At the time of the writing of the major documents of the United States, the foundations were laid that would eventually be further built upon during the Reconstruction Era. The dark times of the Reconstruction were grisly and both dangerous for many. However, the years following the Civil-War would lead to a more free union and eventually the constitutional protection of the most basic rights for whites as well as blacks. The immediate precedent that had to be set came directly after the end of the Civil War.
Reconstruction is the time period after the Civil War, where the country attempted to improve the Union. There were many successes, but what also comes along with success is failure. During the reconstruction many failures were present; such as the lack of racial equality and blatant racism towards blacks, a failing economy in the South, and tense relations between the North and the South. This created a very intense and challenging period of time for the Union.
Following the ending of the Civil War in 1865, America was in an era known as the Reconstruction. The Reconstruction lasted until 1877. Citizens were attempting to rebuild our nation following one of the deadliest war in American History. In this time, the Fourteenth Amendment and Fifteenth Amendment to the Constitution were ratified. Although slaves were freed, African Americans still faced intense racial prejudice and discrimination.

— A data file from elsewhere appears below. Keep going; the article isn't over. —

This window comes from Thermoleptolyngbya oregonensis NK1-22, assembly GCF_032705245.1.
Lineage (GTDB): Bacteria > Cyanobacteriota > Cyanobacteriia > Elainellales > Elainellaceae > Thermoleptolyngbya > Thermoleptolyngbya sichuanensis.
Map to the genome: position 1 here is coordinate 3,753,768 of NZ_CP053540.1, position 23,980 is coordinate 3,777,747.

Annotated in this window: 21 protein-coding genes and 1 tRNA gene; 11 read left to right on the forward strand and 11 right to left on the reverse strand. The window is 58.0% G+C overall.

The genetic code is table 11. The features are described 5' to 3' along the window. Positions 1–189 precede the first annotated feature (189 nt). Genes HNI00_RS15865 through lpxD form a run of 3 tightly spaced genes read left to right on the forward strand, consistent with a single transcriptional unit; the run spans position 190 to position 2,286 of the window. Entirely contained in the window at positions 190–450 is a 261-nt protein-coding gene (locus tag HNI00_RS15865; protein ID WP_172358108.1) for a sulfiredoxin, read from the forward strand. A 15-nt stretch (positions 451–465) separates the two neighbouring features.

The Reconstruction period lasted from 1865 to 1877. The thirteenth, fourteenth and fifteenth amendment were created during the twelve years of rebuilding the country. All of the amendments were made to protect former slaves and their rights but on paper they did not have any rights. The reconstruction period had its successes and failures.
Although slavery was declared over after the passing of the thirteenth amendment, African Americans were not being treated with the respect or equality they deserved. Socially, politically and economically, African American people were not being given equal opportunities as white people. They had certain laws directed at them, which held them back from being equal to their white peers. They also had certain requirements, making it difficult for many African Americans to participate in the opportunity to vote for government leaders. Although they were freed from slavery, there was still a long way to go for equality through America’s reconstruction plan.
Reconstruction was a period of time dedicated to rebuilding the nation after the Civil War. The war ended with the South being defeated and their economy being devastated. Many Southerners struggled after the war with rebuilding their land and lives. The President and Congress had to decide the terms for which the former Confederate states would be permitted to join the Union. President Lincoln’s plan for reuniting the country was found in the Proclamation of Amnesty and Reconstruction.